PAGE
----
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My daughter can detect when I am hiding the truth

By Lynet Awuor Otieno | December 14th 2014

The way children grow, for first time parents, I assume, can sometimes be challenging.

We tend to treat them as lunatics.

We think they are fools, always willing to take whatever we say for gospel truth.They, on the other hand, assume the status given them, albeit only for a while. The sad thing is that they do not announce their discovery, and if they do, it may be at the least expected place.

There are moments I have been forced to fake a smile, to brush aside nagging questions from my child.

One such incident came a day after the Westgate Mall attack. She had seen images in newspapers as we travelled upcountry to attend a funeral. Someone, across the aisle, on our right, was reading one of the local dailies, which had a graphic image on the front page. She saw it.

“Mom, is she dead?” she asked.

I did not respond, pretending not to have heard her speak, then offered her my share of the snacks we had been offered in the flight. She had finished her share. The attendant had given her double of what every other passenger got. She quickly thanked me, ate the biscuits, gulped the juice and was visibly unable to wait to swallow before she could ask her question again.

I pretended to be concentrating deeply in what I was reading, when I felt her taps on my lap. The questions fell like rain: “Mom, mom... someone has poured blood on the girl? You said girls don’t cry? She is crying, why is she crying...?”

I was caught off guard. First, in an effort to make her a strong girl — my way — I have always discouraged her from crying in public, using the phrase: “Girls don’t cry”.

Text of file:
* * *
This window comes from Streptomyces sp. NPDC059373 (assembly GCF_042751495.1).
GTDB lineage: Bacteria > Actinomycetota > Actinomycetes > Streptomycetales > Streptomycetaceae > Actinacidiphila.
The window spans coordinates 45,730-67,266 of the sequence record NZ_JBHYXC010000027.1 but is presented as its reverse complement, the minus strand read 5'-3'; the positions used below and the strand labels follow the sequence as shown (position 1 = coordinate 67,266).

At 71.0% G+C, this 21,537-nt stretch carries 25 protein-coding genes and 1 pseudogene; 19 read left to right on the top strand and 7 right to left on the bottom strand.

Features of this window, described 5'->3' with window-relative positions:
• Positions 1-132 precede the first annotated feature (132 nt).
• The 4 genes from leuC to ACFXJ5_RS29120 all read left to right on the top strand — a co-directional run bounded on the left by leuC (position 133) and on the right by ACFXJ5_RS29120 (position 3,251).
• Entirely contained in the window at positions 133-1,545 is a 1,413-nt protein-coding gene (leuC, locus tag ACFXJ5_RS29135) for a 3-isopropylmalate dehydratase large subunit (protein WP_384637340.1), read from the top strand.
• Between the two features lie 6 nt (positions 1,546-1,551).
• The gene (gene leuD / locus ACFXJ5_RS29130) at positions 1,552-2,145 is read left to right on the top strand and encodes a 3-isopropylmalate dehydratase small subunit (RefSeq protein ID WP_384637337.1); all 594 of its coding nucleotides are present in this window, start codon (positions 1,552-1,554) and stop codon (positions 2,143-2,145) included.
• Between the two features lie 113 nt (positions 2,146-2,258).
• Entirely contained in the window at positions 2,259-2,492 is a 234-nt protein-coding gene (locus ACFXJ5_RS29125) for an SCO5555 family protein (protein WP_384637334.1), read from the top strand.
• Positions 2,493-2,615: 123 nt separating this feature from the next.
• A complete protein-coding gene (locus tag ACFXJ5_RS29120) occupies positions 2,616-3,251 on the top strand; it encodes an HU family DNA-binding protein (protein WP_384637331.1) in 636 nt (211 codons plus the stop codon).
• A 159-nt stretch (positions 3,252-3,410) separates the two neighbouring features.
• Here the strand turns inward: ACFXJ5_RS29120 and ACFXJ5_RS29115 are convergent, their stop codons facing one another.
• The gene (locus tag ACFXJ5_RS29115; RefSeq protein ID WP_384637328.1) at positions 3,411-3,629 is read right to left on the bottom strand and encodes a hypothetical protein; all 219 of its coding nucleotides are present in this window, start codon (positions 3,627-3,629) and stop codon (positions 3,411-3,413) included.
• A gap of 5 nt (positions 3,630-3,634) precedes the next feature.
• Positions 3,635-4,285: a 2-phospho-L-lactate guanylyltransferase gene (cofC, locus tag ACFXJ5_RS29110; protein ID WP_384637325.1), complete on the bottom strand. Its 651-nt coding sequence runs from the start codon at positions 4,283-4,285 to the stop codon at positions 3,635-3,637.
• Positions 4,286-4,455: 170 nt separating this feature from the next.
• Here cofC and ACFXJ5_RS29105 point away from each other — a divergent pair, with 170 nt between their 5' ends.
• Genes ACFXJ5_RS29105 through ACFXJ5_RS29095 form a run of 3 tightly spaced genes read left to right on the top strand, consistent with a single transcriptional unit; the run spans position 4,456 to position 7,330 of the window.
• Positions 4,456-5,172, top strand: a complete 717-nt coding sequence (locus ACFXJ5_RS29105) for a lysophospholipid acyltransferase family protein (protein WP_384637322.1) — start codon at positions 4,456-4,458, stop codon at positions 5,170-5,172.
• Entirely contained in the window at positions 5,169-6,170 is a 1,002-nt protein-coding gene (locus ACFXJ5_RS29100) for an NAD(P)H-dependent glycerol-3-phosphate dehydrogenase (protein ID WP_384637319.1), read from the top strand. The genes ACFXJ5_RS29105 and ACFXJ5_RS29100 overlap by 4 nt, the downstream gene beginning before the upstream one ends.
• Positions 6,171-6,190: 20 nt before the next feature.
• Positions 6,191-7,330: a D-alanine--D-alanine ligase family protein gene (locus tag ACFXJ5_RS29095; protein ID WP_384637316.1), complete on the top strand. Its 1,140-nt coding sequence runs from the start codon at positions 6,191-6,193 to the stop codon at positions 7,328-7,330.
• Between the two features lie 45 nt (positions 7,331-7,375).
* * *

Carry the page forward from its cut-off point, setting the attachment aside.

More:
Secondly, she wanted to know who had done such harm to the girl. I had to change my statement about girls crying, and add “sometimes” to the phrase.

It was becoming difficult to explain what “bad people” and ‘Al Shabaab’ who did that to the woman whose photo was on the front page mean without touching on religion. It was going to raise questions about her friends in school and some of our neighbours, who say they are Muslims.

To date, I still try to explain that, careful not to create harmful opinion in her mind. That same Sunday, when we got to the funeral, I cried, and being a “girl”, had to fake a smile when she asked why that happened.

“Girls should not cry over small things like when boys snatch a bike from them or pinch them,” I said, amid a forced smile penetrating the tears dampening my handkerchief.

Many more instances have followed. I have been asked why I dress in certain ways some times, told to remember to wash my hands when I leave the toilet, or reminded of the lie I told the previous week.

At times, it is embarrassing, but there are lessons to learn. To date, I see my traits in my daughter, one being the ability read body language, and detect lies. Conscious of that, I try to get as close as possible to the truth, even in cases where I really have to deviate.

My biggest lesson is that with a child, you may always sustain a relationship with lies. You have to be as close to the truth as possible, because then they will rarely forget what you told them, months, days or hours ago.

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